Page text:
In addition to great food and wow-worthy dish presentations, Mitchell says his staff went beyond the call of duty to offer diners a comfortable and enjoyable experience. “We try to make sure that we are exceeding every single guest’s expectations, and I think we do a great job with that — Walt Disney World never, ever forgets guest services.” Mitchell tells the story of a time when a steak that a guest wanted wasn’t on the menu. Instead of suggesting another menu item, an ambitious staffer went out to buy the diner’s cut of choice. He recounts times when valet attendants escorted guests to their cars with oversized umbrellas during spring showers. Washrooms were stocked with a range of perfumes for women. The way he reminisces about his days at 18925 Livernois Ave. is endearing. It’s as though he’s wearing a chic pair of rose-colored glasses as he looks back on a time that might otherwise be deemed a period of perpetual turmoil.
Location can make or break a business. Mitchell looked to restaurants like Selden Standard, the now uber-popular establishment that opened in Midtown before the neighborhood became the bustling hotspot it is today. “I give Selden Standard a lot of credit because when they first opened, a lot of things downtown were not there,” he says. “They opened up their fine dining restaurant with empty lots to the left and right of them, and they were quite successful.” Mitchell followed their lead with what he calls a “build-it-and-they-will-come” approach. “I said, ‘I’m going to drop this fine dining restaurant right in the middle of the urban community and see what happens.’”
In addition to being motivated to open a first of its kind in the neighborhood, Mitchell also wanted Table No. 2 to serve as a resource for inner-city individuals who are otherwise overlooked in the job market. “Ninety-eight percent of my employees are single moms, single fathers, convicted felons, high school dropouts, or African Americans who were just never given a chance,” Mitchell says. “It was important to me to make sure that Detroit residents had a place where they could say, ‘I was looking for a job, but I love this place, and now this is my career.’ To put a fine dining restaurant in the hood was an honor and a pleasure for me, and I don’t regret one second of it.”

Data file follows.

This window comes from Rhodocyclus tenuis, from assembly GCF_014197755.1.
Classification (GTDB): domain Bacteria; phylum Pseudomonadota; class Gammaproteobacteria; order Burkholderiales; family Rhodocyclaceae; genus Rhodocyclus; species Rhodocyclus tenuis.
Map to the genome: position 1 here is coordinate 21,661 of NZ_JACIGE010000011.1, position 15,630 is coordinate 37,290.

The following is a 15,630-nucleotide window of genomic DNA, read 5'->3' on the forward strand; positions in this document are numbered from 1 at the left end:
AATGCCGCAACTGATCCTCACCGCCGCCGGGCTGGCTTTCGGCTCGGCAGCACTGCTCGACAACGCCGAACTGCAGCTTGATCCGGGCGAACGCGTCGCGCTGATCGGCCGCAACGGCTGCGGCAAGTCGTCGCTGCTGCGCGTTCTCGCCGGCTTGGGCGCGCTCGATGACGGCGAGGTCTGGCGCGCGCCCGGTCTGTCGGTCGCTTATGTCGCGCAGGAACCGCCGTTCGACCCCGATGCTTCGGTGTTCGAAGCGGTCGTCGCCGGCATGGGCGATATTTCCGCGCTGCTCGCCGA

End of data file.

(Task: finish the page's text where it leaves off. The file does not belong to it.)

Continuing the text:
And while Mitchell had the right idea to open Table No. 2 in an up-and-coming business district, the outcome could only be described as right place, wrong time. Within weeks of the restaurant’s opening, the city broke ground on a construction project that would upend Livernois Avenue, disrupting foot traffic and parking and, ultimately, business for Table No. 2.
Soon after the streetscape project came to a close, the pandemic struck, and Table No. 2’s landlord decided to sell the building. Rather than halt his business, Mitchell felt his entrepreneurial spirit kick into overdrive. In the month leading up to its closing, Table No. 2 introduced 50 percent off carryout service. “Since people weren’t going to get the full guest service, I decided to whack the price in half, and it took off like wildfire. It also allowed me to keep a lot of my staff throughout the pandemic a little longer.”